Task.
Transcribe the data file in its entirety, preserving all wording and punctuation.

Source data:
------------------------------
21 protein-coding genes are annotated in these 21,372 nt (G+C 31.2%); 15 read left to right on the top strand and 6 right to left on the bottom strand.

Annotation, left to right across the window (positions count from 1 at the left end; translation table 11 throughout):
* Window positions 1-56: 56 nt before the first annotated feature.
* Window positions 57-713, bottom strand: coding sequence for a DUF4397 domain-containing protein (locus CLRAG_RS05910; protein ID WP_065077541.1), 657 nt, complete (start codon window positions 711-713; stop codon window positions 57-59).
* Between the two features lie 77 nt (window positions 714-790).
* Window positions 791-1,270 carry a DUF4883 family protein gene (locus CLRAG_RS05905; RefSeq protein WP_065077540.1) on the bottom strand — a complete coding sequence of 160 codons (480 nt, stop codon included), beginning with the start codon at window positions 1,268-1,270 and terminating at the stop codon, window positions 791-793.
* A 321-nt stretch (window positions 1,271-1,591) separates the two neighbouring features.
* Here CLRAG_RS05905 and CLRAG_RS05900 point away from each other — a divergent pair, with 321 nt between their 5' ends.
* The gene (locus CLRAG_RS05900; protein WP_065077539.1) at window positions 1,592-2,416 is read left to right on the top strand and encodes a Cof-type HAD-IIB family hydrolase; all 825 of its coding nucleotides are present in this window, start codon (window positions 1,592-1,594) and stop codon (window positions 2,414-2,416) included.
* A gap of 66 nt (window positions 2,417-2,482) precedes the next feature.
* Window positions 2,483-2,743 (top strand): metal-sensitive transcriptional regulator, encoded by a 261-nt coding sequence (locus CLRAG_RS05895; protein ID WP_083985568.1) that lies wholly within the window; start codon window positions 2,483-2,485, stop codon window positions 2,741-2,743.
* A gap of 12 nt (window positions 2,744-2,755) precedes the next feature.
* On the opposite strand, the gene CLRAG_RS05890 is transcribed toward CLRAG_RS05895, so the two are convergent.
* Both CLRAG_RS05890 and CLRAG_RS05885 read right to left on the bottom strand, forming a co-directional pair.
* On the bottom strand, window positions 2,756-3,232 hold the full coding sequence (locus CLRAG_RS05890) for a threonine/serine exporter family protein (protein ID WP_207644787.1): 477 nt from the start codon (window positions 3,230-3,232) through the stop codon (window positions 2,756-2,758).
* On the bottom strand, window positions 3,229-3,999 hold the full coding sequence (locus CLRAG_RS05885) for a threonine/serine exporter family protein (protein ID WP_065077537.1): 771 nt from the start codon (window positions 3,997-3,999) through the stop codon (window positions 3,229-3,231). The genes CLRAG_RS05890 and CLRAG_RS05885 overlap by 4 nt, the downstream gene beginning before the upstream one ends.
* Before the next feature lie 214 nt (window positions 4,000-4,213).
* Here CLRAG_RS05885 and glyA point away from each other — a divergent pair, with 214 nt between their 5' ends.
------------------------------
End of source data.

21 protein-coding genes are annotated in these 21,372 nt (G+C 31.2%); 15 read left to right on the top strand and 6 right to left on the bottom strand.

Annotation, left to right across the window (positions count from 1 at the left end; translation table 11 throughout):
* Window positions 1-56: 56 nt before the first annotated feature.
* Window positions 57-713, bottom strand: coding sequence for a DUF4397 domain-containing protein (locus CLRAG_RS05910; protein ID WP_065077541.1), 657 nt, complete (start codon window positions 711-713; stop codon window positions 57-59).
* Between the two features lie 77 nt (window positions 714-790).
* Window positions 791-1,270 carry a DUF4883 family protein gene (locus CLRAG_RS05905; RefSeq protein WP_065077540.1) on the bottom strand — a complete coding sequence of 160 codons (480 nt, stop codon included), beginning with the start codon at window positions 1,268-1,270 and terminating at the stop codon, window positions 791-793.
* A 321-nt stretch (window positions 1,271-1,591) separates the two neighbouring features.
* Here CLRAG_RS05905 and CLRAG_RS05900 point away from each other — a divergent pair, with 321 nt between their 5' ends.
* The gene (locus CLRAG_RS05900; protein WP_065077539.1) at window positions 1,592-2,416 is read left to right on the top strand and encodes a Cof-type HAD-IIB family hydrolase; all 825 of its coding nucleotides are present in this window, start codon (window positions 1,592-1,594) and stop codon (window positions 2,414-2,416) included.
* A gap of 66 nt (window positions 2,417-2,482) precedes the next feature.
* Window positions 2,483-2,743 (top strand): metal-sensitive transcriptional regulator, encoded by a 261-nt coding sequence (locus CLRAG_RS05895; protein ID WP_083985568.1) that lies wholly within the window; start codon window positions 2,483-2,485, stop codon window positions 2,741-2,743.
* A gap of 12 nt (window positions 2,744-2,755) precedes the next feature.
* On the opposite strand, the gene CLRAG_RS05890 is transcribed toward CLRAG_RS05895, so the two are convergent.
* Both CLRAG_RS05890 and CLRAG_RS05885 read right to left on the bottom strand, forming a co-directional pair.
* On the bottom strand, window positions 2,756-3,232 hold the full coding sequence (locus CLRAG_RS05890) for a threonine/serine exporter family protein (protein ID WP_207644787.1): 477 nt from the start codon (window positions 3,230-3,232) through the stop codon (window positions 2,756-2,758).
* On the bottom strand, window positions 3,229-3,999 hold the full coding sequence (locus CLRAG_RS05885) for a threonine/serine exporter family protein (protein ID WP_065077537.1): 771 nt from the start codon (window positions 3,997-3,999) through the stop codon (window positions 3,229-3,231). The genes CLRAG_RS05890 and CLRAG_RS05885 overlap by 4 nt, the downstream gene beginning before the upstream one ends.
* Before the next feature lie 214 nt (window positions 4,000-4,213).
* Here CLRAG_RS05885 and glyA point away from each other — a divergent pair, with 214 nt between their 5' ends.